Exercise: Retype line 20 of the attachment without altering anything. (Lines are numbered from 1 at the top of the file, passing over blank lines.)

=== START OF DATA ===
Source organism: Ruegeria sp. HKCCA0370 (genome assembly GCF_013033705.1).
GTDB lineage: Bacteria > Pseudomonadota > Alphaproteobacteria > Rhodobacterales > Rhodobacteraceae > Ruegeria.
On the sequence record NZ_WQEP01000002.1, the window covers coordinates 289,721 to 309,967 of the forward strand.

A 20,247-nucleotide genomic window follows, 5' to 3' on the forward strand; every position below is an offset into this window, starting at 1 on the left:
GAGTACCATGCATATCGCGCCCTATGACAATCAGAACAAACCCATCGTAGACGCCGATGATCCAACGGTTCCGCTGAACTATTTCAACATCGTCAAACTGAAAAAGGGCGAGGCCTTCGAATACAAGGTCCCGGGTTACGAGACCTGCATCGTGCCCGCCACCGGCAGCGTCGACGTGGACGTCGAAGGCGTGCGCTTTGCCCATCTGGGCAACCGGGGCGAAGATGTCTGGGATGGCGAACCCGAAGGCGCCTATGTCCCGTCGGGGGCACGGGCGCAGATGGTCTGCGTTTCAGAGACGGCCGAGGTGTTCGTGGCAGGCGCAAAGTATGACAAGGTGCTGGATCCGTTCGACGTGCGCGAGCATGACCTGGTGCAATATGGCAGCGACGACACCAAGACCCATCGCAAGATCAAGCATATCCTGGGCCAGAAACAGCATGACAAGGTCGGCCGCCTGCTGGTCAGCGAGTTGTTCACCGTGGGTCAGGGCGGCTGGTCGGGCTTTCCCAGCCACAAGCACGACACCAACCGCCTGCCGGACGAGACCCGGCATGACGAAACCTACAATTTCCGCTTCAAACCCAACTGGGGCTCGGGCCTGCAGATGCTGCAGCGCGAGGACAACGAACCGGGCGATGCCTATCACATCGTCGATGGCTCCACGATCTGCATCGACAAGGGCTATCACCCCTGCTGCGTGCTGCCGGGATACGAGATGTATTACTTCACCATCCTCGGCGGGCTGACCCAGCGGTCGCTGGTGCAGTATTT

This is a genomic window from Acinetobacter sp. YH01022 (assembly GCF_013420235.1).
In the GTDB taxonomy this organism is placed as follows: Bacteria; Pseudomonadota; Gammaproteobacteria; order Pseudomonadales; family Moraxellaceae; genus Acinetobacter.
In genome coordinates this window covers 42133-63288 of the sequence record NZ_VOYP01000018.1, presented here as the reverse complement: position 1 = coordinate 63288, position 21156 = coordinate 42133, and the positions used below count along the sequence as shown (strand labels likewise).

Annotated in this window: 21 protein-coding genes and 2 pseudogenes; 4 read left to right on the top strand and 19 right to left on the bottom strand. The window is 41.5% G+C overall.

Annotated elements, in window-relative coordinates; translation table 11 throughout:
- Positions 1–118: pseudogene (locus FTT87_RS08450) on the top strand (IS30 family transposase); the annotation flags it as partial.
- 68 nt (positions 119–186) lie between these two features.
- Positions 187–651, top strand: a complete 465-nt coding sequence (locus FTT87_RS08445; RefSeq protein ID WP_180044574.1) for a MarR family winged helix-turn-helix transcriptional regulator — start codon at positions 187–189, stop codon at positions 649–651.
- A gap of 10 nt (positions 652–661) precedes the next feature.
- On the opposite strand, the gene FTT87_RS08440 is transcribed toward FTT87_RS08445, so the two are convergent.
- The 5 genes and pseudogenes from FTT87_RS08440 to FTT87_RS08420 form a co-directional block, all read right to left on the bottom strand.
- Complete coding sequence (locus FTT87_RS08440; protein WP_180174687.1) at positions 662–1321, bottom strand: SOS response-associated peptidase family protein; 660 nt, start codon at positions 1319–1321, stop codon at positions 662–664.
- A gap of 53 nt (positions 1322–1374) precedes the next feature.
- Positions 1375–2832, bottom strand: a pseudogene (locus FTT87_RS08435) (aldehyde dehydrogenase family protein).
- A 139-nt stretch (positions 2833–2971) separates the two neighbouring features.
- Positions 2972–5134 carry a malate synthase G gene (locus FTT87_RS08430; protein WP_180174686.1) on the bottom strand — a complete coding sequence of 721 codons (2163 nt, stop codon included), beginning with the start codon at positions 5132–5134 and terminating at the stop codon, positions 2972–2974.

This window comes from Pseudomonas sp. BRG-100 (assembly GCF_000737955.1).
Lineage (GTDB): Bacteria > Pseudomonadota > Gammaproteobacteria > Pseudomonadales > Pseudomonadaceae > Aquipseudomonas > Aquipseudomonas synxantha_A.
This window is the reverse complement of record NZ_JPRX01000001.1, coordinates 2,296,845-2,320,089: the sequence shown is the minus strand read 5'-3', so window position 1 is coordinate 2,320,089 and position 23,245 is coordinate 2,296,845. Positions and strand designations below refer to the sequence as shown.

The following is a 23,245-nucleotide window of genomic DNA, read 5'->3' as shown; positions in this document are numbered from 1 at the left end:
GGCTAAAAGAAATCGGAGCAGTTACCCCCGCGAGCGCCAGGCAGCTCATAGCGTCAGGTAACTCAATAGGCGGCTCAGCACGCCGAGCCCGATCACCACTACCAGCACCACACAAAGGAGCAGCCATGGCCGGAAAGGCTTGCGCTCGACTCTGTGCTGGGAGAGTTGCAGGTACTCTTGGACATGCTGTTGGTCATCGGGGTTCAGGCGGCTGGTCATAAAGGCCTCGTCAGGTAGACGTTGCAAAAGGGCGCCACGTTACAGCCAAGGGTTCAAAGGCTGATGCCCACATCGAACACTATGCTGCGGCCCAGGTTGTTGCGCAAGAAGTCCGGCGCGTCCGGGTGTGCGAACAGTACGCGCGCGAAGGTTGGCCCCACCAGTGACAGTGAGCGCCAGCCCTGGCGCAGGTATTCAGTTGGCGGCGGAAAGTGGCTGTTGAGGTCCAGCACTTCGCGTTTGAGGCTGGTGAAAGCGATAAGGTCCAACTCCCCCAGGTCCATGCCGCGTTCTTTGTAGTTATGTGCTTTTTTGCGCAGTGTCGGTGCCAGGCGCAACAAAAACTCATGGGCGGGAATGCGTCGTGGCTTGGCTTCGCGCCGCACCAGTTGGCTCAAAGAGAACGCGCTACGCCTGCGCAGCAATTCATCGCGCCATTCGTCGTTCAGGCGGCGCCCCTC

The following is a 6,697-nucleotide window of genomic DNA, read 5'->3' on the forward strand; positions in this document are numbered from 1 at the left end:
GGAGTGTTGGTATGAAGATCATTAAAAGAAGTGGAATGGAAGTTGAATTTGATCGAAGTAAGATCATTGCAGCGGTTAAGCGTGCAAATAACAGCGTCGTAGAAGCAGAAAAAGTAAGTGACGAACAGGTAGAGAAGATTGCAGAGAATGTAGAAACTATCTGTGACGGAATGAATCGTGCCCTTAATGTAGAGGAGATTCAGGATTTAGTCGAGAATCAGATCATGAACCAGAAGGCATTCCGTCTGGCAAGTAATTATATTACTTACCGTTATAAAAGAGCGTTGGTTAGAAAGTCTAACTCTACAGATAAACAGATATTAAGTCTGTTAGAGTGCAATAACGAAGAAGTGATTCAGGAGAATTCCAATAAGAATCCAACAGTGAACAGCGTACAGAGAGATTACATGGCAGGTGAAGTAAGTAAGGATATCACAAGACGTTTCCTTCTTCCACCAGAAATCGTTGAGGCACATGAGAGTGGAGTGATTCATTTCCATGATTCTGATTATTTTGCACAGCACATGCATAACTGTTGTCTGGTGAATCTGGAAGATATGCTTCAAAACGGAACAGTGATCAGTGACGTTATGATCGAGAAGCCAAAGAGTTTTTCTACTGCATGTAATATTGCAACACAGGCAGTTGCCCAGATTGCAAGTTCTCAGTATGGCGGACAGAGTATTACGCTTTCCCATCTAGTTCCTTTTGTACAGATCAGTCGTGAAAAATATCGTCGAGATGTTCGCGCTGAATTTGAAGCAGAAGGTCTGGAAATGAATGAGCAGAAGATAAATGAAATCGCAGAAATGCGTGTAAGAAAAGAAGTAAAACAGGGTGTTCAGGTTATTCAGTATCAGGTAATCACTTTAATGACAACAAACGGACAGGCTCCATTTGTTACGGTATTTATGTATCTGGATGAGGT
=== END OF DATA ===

- A 139-nt stretch (positions 2833–2971) separates the two neighbouring features.